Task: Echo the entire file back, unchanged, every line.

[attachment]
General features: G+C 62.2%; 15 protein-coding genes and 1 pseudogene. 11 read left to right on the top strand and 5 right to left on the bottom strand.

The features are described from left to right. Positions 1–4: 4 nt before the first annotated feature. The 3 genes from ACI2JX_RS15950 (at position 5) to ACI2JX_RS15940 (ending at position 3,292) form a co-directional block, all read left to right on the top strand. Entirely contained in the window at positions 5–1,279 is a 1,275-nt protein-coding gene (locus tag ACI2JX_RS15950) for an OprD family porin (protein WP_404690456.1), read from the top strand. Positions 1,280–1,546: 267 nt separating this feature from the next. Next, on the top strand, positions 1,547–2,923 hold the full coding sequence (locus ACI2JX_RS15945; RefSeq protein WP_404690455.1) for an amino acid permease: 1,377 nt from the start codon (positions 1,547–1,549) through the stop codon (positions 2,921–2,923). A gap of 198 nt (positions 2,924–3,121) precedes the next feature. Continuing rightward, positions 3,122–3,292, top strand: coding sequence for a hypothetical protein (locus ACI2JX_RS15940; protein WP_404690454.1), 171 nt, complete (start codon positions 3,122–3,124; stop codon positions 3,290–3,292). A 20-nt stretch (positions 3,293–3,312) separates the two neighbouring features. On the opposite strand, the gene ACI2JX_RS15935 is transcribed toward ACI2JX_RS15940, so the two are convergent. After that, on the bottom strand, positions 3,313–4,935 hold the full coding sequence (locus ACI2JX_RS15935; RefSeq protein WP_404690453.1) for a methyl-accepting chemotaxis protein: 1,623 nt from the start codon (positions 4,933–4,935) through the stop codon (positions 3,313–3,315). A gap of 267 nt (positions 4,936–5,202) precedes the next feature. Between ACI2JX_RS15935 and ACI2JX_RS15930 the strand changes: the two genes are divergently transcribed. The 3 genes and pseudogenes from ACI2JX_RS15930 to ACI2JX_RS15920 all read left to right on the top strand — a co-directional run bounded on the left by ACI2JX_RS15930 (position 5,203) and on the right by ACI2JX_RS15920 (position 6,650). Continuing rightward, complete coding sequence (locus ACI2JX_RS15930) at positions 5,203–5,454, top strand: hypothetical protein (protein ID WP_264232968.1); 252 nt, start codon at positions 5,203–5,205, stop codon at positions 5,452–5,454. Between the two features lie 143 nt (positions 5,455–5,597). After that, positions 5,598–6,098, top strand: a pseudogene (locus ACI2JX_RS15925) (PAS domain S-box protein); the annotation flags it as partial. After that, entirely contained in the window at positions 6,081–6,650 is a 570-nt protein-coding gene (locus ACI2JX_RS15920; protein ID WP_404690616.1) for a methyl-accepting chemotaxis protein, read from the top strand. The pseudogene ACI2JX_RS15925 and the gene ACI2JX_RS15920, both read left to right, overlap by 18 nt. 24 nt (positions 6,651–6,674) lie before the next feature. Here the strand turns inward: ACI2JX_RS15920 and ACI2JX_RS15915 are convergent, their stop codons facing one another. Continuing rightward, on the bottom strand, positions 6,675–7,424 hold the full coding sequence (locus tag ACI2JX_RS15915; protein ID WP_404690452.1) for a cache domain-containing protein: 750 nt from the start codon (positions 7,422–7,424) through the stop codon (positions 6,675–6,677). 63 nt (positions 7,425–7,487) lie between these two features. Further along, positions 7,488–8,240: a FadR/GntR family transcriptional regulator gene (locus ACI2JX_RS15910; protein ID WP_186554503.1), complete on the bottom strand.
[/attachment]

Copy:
General features: G+C 62.2%; 15 protein-coding genes and 1 pseudogene. 11 read left to right on the top strand and 5 right to left on the bottom strand.

The features are described from left to right. Positions 1–4: 4 nt before the first annotated feature. The 3 genes from ACI2JX_RS15950 (at position 5) to ACI2JX_RS15940 (ending at position 3,292) form a co-directional block, all read left to right on the top strand. Entirely contained in the window at positions 5–1,279 is a 1,275-nt protein-coding gene (locus tag ACI2JX_RS15950) for an OprD family porin (protein WP_404690456.1), read from the top strand. Positions 1,280–1,546: 267 nt separating this feature from the next. Next, on the top strand, positions 1,547–2,923 hold the full coding sequence (locus ACI2JX_RS15945; RefSeq protein WP_404690455.1) for an amino acid permease: 1,377 nt from the start codon (positions 1,547–1,549) through the stop codon (positions 2,921–2,923). A gap of 198 nt (positions 2,924–3,121) precedes the next feature. Continuing rightward, positions 3,122–3,292, top strand: coding sequence for a hypothetical protein (locus ACI2JX_RS15940; protein WP_404690454.1), 171 nt, complete (start codon positions 3,122–3,124; stop codon positions 3,290–3,292). A 20-nt stretch (positions 3,293–3,312) separates the two neighbouring features. On the opposite strand, the gene ACI2JX_RS15935 is transcribed toward ACI2JX_RS15940, so the two are convergent. After that, on the bottom strand, positions 3,313–4,935 hold the full coding sequence (locus ACI2JX_RS15935; RefSeq protein WP_404690453.1) for a methyl-accepting chemotaxis protein: 1,623 nt from the start codon (positions 4,933–4,935) through the stop codon (positions 3,313–3,315). A gap of 267 nt (positions 4,936–5,202) precedes the next feature. Between ACI2JX_RS15935 and ACI2JX_RS15930 the strand changes: the two genes are divergently transcribed. The 3 genes and pseudogenes from ACI2JX_RS15930 to ACI2JX_RS15920 all read left to right on the top strand — a co-directional run bounded on the left by ACI2JX_RS15930 (position 5,203) and on the right by ACI2JX_RS15920 (position 6,650). Continuing rightward, complete coding sequence (locus ACI2JX_RS15930) at positions 5,203–5,454, top strand: hypothetical protein (protein ID WP_264232968.1); 252 nt, start codon at positions 5,203–5,205, stop codon at positions 5,452–5,454. Between the two features lie 143 nt (positions 5,455–5,597). After that, positions 5,598–6,098, top strand: a pseudogene (locus ACI2JX_RS15925) (PAS domain S-box protein); the annotation flags it as partial. After that, entirely contained in the window at positions 6,081–6,650 is a 570-nt protein-coding gene (locus ACI2JX_RS15920; protein ID WP_404690616.1) for a methyl-accepting chemotaxis protein, read from the top strand. The pseudogene ACI2JX_RS15925 and the gene ACI2JX_RS15920, both read left to right, overlap by 18 nt. 24 nt (positions 6,651–6,674) lie before the next feature. Here the strand turns inward: ACI2JX_RS15920 and ACI2JX_RS15915 are convergent, their stop codons facing one another. Continuing rightward, on the bottom strand, positions 6,675–7,424 hold the full coding sequence (locus tag ACI2JX_RS15915; protein ID WP_404690452.1) for a cache domain-containing protein: 750 nt from the start codon (positions 7,422–7,424) through the stop codon (positions 6,675–6,677). 63 nt (positions 7,425–7,487) lie between these two features. Further along, positions 7,488–8,240: a FadR/GntR family transcriptional regulator gene (locus ACI2JX_RS15910; protein ID WP_186554503.1), complete on the bottom strand.